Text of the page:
Geothermal heat is the heat source beneath our feet and geothermal power is generated by extracting that heat from the deep subsurface. To effectively use this energy, we must have a detailed understanding of the underlying geology and the groundwater flow system. Environmental isotopes and pore-water chemistry help us understand complex groundwater systems with karstic features, fractures and a porous rock-matrix.
In a previous project we have already started to establish a data base focusing on environmental isotopes and water chemistry to improve our understanding of the reservoir characteristics of the Malm aquifer (Upper Jura) in the Bavarian Molasse Basin. In a recently approved project (IsoChem) from the Bavarian State Ministry of the Environment and Consumer Protection and Bavarian Environment Agency, scientists from the Chair of Hydrogeology will extend this data set with additional environmental isotope measurements such as noble gases (Ar, Kr) and stable water isotopes, allowing us to identify where the water comes from. The link with water chemistry data and noble gas measurements on pore water originating from rock-core samples from around 3000 m depth will support the understanding of the effect of rock-matrix diffusion processes on fracture flow.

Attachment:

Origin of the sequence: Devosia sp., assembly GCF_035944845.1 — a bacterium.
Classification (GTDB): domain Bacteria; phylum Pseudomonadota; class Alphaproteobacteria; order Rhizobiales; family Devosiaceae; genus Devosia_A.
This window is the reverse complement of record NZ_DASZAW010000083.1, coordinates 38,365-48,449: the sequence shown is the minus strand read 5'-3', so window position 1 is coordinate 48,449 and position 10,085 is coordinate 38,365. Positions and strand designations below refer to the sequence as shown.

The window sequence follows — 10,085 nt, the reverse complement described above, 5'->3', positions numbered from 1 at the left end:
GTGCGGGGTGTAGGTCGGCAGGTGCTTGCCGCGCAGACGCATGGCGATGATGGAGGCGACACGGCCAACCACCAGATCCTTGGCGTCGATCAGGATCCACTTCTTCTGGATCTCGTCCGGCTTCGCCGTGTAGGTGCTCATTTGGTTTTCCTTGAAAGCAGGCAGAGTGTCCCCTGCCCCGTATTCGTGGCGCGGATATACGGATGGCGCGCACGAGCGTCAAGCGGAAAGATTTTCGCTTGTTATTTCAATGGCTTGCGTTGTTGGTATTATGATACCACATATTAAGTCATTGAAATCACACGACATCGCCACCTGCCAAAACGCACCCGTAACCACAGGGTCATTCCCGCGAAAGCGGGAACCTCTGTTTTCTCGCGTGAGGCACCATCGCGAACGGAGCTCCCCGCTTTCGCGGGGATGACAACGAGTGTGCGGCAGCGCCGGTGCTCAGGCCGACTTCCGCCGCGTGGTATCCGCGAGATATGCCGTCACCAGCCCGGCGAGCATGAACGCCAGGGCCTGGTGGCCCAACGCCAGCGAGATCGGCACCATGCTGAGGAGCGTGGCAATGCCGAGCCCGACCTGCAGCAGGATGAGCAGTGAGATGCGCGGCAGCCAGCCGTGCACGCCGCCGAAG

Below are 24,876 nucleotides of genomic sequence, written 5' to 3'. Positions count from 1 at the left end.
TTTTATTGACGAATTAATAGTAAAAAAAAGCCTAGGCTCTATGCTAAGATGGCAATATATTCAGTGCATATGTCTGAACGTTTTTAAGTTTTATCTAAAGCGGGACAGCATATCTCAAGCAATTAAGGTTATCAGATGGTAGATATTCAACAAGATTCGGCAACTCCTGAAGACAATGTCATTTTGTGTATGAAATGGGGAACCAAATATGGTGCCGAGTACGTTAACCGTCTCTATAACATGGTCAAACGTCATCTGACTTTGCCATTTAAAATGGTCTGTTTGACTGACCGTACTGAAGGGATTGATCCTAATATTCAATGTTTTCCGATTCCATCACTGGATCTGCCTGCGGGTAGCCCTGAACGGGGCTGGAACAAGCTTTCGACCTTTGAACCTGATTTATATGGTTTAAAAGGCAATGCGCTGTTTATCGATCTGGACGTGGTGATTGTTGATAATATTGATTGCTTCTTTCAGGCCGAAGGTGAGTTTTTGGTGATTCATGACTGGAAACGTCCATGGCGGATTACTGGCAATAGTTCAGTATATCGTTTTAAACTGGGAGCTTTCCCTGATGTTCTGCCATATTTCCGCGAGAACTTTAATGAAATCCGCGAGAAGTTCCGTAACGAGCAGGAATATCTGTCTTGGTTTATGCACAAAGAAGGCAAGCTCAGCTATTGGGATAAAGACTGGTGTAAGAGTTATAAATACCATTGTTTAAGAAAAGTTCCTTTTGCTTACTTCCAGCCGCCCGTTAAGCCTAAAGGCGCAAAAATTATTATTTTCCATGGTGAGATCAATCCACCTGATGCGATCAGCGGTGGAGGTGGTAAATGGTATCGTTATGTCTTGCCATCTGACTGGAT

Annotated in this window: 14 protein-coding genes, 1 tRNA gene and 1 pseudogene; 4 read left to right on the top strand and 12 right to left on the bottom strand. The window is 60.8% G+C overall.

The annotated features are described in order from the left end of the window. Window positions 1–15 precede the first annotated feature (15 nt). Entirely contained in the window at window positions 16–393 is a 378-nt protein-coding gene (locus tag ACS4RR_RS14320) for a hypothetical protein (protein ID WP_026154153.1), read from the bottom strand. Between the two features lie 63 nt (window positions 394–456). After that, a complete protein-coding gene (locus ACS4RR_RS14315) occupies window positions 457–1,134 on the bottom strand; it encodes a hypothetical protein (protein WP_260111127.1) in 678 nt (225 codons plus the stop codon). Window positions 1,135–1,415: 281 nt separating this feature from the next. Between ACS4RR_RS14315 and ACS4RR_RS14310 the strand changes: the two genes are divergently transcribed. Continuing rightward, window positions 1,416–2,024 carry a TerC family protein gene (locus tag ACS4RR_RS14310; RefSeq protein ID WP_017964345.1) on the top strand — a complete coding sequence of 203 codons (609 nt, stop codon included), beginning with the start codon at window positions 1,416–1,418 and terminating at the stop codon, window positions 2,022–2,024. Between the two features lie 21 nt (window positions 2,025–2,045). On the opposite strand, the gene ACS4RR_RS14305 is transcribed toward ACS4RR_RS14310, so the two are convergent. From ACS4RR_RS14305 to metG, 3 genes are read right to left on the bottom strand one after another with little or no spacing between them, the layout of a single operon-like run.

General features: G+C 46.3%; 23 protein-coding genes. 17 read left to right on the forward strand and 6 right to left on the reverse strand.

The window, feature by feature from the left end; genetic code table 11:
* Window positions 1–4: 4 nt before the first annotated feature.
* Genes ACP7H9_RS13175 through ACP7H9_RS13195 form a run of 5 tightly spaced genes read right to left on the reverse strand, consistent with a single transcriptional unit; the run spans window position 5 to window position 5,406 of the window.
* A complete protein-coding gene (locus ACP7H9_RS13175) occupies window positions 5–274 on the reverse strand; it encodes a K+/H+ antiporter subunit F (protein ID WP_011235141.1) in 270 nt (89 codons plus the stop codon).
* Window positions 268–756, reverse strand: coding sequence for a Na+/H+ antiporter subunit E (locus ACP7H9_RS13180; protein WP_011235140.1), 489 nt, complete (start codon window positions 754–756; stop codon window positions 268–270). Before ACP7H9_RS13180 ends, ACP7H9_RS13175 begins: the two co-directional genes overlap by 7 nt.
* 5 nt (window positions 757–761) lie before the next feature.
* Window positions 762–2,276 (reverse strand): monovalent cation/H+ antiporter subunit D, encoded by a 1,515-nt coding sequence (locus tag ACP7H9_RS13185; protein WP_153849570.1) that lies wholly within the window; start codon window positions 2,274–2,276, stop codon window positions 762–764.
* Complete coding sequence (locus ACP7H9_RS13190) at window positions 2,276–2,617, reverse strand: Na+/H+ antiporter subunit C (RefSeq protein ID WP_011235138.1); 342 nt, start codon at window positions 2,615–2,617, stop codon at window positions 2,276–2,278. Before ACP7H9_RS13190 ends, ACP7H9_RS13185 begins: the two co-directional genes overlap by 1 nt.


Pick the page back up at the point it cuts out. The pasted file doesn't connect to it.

Start of the project: 7/2019
Last Update: June 28, 2019